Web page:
Pubdate: Fri, 06 Sep 2002
Source: Detroit Free Press (MI)
Copyright: 2002 Detroit Free Press
Author: Barbara R. Levine
Bookmark: (Incarceration)
Bookmark: (Treatment)


Your Sept. 1 editorial about spending on prisons instead of education was 
right on the money ("Prison Precedence: State should be building 
opportunities, not more cellblocks, for minority men"). There is no 
question that investing in children -- for preschool; K-12; medical, mental 
health and nutritional care; and preventing abuse and neglect -- is the 
long-term solution to crime.

Constant prison expansion is not a solution to crime even in the short run.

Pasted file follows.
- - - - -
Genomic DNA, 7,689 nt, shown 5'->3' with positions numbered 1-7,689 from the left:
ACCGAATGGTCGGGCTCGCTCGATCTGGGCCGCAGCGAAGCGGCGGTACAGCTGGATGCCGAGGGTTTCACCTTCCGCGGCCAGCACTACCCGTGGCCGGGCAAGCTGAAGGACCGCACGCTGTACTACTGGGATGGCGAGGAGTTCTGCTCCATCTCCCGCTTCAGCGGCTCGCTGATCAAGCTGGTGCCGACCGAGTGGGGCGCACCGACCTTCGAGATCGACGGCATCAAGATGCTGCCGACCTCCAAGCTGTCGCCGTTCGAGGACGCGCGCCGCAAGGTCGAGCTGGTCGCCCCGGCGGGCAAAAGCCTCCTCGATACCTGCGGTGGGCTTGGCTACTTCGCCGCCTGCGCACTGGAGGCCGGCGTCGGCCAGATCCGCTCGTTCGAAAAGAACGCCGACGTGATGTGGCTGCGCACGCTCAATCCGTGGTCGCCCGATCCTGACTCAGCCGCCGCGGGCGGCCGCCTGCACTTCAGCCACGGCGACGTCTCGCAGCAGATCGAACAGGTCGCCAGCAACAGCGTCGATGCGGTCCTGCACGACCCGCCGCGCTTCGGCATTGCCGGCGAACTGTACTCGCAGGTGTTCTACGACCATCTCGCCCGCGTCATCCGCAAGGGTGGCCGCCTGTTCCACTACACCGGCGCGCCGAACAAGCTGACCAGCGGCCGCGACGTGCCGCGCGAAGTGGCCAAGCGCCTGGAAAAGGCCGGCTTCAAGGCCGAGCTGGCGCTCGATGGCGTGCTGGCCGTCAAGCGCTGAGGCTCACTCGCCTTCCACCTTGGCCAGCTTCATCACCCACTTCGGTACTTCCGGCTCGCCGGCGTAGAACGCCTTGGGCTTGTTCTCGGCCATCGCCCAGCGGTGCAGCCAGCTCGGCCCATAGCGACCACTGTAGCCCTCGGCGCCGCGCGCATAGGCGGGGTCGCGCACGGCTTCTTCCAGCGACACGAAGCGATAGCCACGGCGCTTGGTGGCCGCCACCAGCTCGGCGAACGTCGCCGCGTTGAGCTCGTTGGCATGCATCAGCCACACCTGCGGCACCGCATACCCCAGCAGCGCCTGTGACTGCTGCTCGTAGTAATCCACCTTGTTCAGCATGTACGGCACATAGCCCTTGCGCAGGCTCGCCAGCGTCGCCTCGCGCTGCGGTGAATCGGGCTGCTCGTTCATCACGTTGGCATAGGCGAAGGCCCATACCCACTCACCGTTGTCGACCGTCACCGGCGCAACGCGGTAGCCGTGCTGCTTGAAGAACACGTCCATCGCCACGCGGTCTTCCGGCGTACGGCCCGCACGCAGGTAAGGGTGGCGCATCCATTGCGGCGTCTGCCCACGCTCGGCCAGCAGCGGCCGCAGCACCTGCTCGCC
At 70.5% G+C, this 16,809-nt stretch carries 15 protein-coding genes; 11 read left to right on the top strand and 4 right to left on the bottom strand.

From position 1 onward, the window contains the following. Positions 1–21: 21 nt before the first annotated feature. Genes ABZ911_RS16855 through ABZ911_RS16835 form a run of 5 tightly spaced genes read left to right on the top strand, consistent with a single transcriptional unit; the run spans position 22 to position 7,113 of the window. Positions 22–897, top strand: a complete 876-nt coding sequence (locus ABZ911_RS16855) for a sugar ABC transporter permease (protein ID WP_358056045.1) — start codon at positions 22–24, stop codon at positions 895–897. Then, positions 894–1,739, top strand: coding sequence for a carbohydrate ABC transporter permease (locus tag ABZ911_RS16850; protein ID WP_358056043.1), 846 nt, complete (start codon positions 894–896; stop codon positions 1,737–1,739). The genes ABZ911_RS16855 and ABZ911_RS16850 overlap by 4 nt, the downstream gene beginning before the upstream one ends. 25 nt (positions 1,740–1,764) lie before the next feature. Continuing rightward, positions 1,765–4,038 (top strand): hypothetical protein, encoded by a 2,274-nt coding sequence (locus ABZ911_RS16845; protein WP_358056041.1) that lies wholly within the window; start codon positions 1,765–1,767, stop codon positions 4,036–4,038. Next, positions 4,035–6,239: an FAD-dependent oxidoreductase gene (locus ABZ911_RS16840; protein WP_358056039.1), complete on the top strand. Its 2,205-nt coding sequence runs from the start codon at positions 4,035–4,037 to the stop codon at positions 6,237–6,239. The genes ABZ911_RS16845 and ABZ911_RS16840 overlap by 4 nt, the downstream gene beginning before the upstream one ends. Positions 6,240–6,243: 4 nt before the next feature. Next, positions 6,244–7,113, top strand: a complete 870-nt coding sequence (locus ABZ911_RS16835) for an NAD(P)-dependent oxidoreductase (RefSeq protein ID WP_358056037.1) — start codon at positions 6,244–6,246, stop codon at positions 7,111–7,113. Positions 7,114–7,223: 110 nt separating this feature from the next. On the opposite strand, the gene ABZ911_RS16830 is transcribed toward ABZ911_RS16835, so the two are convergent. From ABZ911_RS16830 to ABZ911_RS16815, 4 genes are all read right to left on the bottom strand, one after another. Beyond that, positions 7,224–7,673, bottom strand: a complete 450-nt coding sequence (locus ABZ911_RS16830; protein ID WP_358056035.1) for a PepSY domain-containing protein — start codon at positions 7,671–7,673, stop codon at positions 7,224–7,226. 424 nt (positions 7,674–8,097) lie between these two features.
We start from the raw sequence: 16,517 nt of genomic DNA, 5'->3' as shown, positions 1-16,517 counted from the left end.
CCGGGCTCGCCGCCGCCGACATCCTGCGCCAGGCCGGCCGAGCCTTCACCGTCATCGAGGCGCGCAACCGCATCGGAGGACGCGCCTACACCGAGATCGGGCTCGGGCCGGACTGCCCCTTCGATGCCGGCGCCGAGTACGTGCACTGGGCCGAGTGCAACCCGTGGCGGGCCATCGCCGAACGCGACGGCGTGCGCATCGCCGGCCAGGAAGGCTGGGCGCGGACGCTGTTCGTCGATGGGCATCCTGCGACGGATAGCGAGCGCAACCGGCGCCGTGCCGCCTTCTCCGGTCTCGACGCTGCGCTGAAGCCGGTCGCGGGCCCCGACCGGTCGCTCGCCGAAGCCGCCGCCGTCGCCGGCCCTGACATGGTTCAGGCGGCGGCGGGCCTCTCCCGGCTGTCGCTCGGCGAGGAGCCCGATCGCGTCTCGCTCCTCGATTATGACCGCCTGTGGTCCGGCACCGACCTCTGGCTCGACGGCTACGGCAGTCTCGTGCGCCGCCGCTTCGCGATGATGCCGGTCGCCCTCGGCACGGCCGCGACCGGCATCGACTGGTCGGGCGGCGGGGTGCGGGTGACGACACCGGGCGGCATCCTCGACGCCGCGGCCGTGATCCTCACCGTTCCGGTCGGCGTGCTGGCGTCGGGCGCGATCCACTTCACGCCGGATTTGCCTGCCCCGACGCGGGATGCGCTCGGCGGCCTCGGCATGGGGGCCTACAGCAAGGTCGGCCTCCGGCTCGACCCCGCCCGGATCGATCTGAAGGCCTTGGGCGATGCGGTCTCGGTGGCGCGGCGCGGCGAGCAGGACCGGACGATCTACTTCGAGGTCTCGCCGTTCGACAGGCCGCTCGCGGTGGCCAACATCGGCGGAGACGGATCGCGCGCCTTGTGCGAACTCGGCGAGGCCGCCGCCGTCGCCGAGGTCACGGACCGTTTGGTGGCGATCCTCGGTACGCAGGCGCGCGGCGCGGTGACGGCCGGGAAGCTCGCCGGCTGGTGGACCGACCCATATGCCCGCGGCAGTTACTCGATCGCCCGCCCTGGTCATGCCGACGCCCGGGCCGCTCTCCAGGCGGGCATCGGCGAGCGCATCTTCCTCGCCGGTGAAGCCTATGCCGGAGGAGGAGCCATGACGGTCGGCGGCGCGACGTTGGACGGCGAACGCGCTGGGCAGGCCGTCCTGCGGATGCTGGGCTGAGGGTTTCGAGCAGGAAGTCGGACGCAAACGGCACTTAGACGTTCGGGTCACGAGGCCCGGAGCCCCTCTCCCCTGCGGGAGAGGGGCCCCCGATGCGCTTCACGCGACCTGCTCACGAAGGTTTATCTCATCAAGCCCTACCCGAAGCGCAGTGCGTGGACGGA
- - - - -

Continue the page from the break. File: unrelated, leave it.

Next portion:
Contrary to political rhetoric, we are not paying to keep ourselves safe 
from the 50,000 most dangerous people in Michigan. Hundreds of millions of 
dollars go to locking up property and drug offenders, aging prisoners with 
medical problems, people with good institutional records who are being kept 
far longer than their sentencing judges intended, and probationers and 
parolees who have violated the terms of their supervision but who have not 
committed new crimes.

We lock up the mentally ill, the addicted and the illiterate instead of 
investing more in mental health treatment, substance abuse prevention and 

The enormous growth in corrections spending has resulted from deliberate 
policy choices that should be publicly debated and assessed for their 
cost-effectiveness, not their emotional appeal.

Barbara R. Levine, Executive Director, Citizens Alliance on Prisons and 
Public Safety Lansing
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MAP posted-by: Terry Liittschwager